Keeping shimpaku foliage close to the trunk

View previous topic View next topic Go down

Keeping shimpaku foliage close to the trunk

Post  Jake16 on Tue Jul 09, 2013 8:48 pm

I have this shimpaku that is not very great but there is some potential in there some where. I know it needs to grow out but i cant figure out how the foliage stays close to the trunk. How to growers get these nice shohin shimpakus with the foliage close to the trunk and branches that aren't huge? Is it only by grafting?

Jake16
Member


Back to top Go down

Re: Keeping shimpaku foliage close to the trunk

Post  tmmason10 on Wed Jul 10, 2013 9:50 pm

I have a similar problem with my only shimpaku. I think that one way to combat this is with extreme movement in the branches, but mostly I would guess that in some cases grafting would be the only wy.

tmmason10
Member


Back to top Go down

Re: Keeping shimpaku foliage close to the trunk

Post  Stan Kengai on Wed Jul 10, 2013 10:58 pm

Sacrifice branch/trunk. The technique everyone knows about, but has never heard of or considered using on juniper. I know there is sort of a culture of keeping development techniques secret, especially in Japan, and the only teaching we get is on finishing techniques. So let me spill the beans on this one.

Allow a strong sprout to grow away, while trimming all other sprouts and maintaining the lower foliage. The best are those fat, yellow-stemmed sprouts. They are like juniper water sprouts. The sacrifice should either go vertical (which you'll likely need to stake), or horizontal. This way it will not shade the foliage you're trying to keep. In early summer, cut the foliage from the lower (closest to the trunk) part of the sacrifice to promote growth at the tip, but don't take too much foliage from the sacrifice or it will stop growing altogether. A good balance is about 25%(kishu)-35%(itoigawa) of tip foliage. For instance, for a foot long sacrifice, you want 3 to 4 inches of foliage at the tip. This amount will obviously vary depending on the health and natural vigor of your particular plant.

You may also have to grow a series of sacrifices (in successive intervals) to keep the them from fattening the trunk too much in one area. I have never done it, but I suppose it would be fine to grow a vertical and horizontal sacrifice at the same time, so long as they're not too close together on the trunk.

Stan Kengai
Member


Back to top Go down

Re: Keeping shimpaku foliage close to the trunk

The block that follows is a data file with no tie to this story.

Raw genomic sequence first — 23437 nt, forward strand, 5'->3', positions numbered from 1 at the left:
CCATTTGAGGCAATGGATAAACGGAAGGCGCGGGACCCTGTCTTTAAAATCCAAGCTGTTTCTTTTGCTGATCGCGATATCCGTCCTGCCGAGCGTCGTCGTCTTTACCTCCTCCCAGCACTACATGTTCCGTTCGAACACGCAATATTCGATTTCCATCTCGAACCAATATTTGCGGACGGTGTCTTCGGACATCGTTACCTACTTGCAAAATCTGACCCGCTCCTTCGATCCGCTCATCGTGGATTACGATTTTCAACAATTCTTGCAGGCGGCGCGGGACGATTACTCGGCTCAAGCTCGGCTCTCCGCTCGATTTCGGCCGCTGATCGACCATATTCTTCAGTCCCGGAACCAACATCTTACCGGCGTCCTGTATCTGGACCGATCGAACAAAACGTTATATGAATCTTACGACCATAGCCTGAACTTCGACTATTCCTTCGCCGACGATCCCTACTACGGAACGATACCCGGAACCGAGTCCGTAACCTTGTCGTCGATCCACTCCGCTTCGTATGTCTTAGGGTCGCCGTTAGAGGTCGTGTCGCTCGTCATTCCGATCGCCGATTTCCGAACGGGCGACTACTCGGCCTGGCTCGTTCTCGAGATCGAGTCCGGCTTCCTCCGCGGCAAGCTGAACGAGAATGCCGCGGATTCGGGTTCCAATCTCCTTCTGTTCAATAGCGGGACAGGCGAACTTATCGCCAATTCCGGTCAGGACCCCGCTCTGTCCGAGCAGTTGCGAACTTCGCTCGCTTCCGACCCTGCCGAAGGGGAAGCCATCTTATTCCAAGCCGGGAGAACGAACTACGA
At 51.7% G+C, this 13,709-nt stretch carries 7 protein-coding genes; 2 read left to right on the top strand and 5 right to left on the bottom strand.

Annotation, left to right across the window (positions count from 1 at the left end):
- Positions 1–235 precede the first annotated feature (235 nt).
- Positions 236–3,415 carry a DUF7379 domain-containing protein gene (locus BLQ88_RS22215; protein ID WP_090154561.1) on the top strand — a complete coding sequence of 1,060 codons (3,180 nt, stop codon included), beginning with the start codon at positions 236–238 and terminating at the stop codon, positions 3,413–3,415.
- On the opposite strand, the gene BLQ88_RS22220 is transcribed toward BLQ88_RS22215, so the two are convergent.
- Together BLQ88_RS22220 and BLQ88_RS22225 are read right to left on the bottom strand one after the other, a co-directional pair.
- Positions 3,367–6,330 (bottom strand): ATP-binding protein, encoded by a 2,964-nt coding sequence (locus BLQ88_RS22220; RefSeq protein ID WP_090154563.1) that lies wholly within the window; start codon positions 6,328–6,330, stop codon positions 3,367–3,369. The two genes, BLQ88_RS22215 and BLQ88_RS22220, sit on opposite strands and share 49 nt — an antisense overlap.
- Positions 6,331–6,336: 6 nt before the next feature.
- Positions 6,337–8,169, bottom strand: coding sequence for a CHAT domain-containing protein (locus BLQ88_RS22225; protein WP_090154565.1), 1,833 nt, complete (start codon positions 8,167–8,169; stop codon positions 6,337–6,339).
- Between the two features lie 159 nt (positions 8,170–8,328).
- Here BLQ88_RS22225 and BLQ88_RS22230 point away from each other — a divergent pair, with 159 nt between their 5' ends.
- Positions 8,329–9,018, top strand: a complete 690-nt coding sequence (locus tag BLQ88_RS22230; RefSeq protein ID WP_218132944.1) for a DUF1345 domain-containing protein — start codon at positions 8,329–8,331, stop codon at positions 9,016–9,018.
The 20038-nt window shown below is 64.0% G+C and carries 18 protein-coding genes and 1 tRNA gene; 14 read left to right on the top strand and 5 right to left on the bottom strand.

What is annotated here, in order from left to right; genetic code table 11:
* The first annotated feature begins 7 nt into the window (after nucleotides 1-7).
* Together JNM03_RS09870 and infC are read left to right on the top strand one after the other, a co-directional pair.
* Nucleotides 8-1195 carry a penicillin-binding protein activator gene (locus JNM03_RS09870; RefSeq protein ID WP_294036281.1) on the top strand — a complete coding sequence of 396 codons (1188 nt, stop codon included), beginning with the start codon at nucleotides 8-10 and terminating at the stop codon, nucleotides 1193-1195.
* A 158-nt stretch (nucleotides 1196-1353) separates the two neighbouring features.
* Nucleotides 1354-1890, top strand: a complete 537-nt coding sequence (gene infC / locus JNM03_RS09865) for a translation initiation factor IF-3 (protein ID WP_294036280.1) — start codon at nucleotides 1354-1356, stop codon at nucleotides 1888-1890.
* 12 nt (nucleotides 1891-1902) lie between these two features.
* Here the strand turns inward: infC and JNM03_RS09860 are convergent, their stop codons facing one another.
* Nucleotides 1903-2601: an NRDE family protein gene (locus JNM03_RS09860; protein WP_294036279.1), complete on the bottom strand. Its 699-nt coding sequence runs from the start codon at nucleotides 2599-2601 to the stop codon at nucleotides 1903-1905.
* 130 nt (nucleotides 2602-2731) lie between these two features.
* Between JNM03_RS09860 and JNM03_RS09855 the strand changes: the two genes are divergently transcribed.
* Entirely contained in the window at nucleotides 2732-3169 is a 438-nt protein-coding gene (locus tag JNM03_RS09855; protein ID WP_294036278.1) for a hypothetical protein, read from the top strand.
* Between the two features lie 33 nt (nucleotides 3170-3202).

Post  leatherback on Thu Jul 11, 2013 7:08 am

Stan Kengai wrote:Sacrifice branch/trunk.  The technique everyone knows about, but has never heard of or considered using on juniper.

Sounds about right. A nice description on growing sacrifice branches may be found here as well: http://www.growingbonsai.net/sacrifice-branches/

leatherback
Member


Back to top Go down

Re: Keeping shimpaku foliage close to the trunk

Post  Jake16 on Thu Jul 11, 2013 12:47 pm

Stan,

Thank you. I know how hard it was for you to give up your secrets:)

Leatherback,

Ill watch that asap.

Tmmason,

Now we know. Haha. I would love to see your shimp and what your plan is.

Jake16
Member


Back to top Go down

Re: Keeping shimpaku foliage close to the trunk

Post  marcus watts on Fri Jul 12, 2013 10:46 pm

where commercial propogaters & growers will always have the advantage is that they know from the first moment what the tree will be. If they decide it will be shohin they allow branches not needed in the finished design to grow longer - this fattens the trunk and then they are cut to stubs to use as jin. if the tree is destined to be chuhin or larger the growth will be allowed to extend further but is still cut back hard every couple of years to promote inner shoots to develop. - juniper makes loads of inner shoots in the branch crotches if well fed.

i think is the west we get hold of any random material and we decide we want shohin, or we want informal and then we spend years trying to make our plan work when in all reality the tree was not suitable in the first place to fit our wants. shohin conifers mostly are destined from day one and managed to reach that goal. it has taken me 20 years in this hobby to see the tree that is possible from the material on the bench in front of me, but the first 19yrs were good learning experience Very Happy 

cheers

marcus watts
Member


Back to top Go down

Re: Keeping shimpaku foliage close to the trunk

Post  Sponsored content Today at 8:02 pm


Sponsored content


Back to top Go down

View previous topic View next topic Back to top


 
Permissions in this forum:
You cannot reply to topics in this forum